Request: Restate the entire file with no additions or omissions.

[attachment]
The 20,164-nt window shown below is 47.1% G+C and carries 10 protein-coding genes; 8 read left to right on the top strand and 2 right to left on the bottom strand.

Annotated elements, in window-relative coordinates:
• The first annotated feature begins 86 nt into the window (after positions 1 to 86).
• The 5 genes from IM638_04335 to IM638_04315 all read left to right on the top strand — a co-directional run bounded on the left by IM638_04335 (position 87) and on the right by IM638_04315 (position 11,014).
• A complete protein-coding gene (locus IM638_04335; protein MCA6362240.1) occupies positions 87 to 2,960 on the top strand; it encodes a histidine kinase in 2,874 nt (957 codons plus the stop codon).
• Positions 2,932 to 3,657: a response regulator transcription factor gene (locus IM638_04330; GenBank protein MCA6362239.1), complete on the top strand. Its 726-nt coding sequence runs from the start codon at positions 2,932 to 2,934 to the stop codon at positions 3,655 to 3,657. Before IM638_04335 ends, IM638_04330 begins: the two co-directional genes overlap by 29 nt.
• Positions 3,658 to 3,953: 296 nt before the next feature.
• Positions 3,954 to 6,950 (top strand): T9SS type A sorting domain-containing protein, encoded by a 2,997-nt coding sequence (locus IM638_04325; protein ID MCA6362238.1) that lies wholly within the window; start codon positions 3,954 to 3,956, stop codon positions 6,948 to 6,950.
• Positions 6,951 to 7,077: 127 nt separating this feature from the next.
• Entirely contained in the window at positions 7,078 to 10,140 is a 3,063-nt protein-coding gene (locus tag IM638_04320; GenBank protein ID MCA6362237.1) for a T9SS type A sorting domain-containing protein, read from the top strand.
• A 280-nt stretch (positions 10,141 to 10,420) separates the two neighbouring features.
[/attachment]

The 20,164-nt window shown below is 47.1% G+C and carries 10 protein-coding genes; 8 read left to right on the top strand and 2 right to left on the bottom strand.

Annotated elements, in window-relative coordinates:
• The first annotated feature begins 86 nt into the window (after positions 1 to 86).
• The 5 genes from IM638_04335 to IM638_04315 all read left to right on the top strand — a co-directional run bounded on the left by IM638_04335 (position 87) and on the right by IM638_04315 (position 11,014).
• A complete protein-coding gene (locus IM638_04335; protein MCA6362240.1) occupies positions 87 to 2,960 on the top strand; it encodes a histidine kinase in 2,874 nt (957 codons plus the stop codon).
• Positions 2,932 to 3,657: a response regulator transcription factor gene (locus IM638_04330; GenBank protein MCA6362239.1), complete on the top strand. Its 726-nt coding sequence runs from the start codon at positions 2,932 to 2,934 to the stop codon at positions 3,655 to 3,657. Before IM638_04335 ends, IM638_04330 begins: the two co-directional genes overlap by 29 nt.
• Positions 3,658 to 3,953: 296 nt before the next feature.
• Positions 3,954 to 6,950 (top strand): T9SS type A sorting domain-containing protein, encoded by a 2,997-nt coding sequence (locus IM638_04325; protein ID MCA6362238.1) that lies wholly within the window; start codon positions 3,954 to 3,956, stop codon positions 6,948 to 6,950.
• Positions 6,951 to 7,077: 127 nt separating this feature from the next.
• Entirely contained in the window at positions 7,078 to 10,140 is a 3,063-nt protein-coding gene (locus tag IM638_04320; GenBank protein ID MCA6362237.1) for a T9SS type A sorting domain-containing protein, read from the top strand.
• A 280-nt stretch (positions 10,141 to 10,420) separates the two neighbouring features.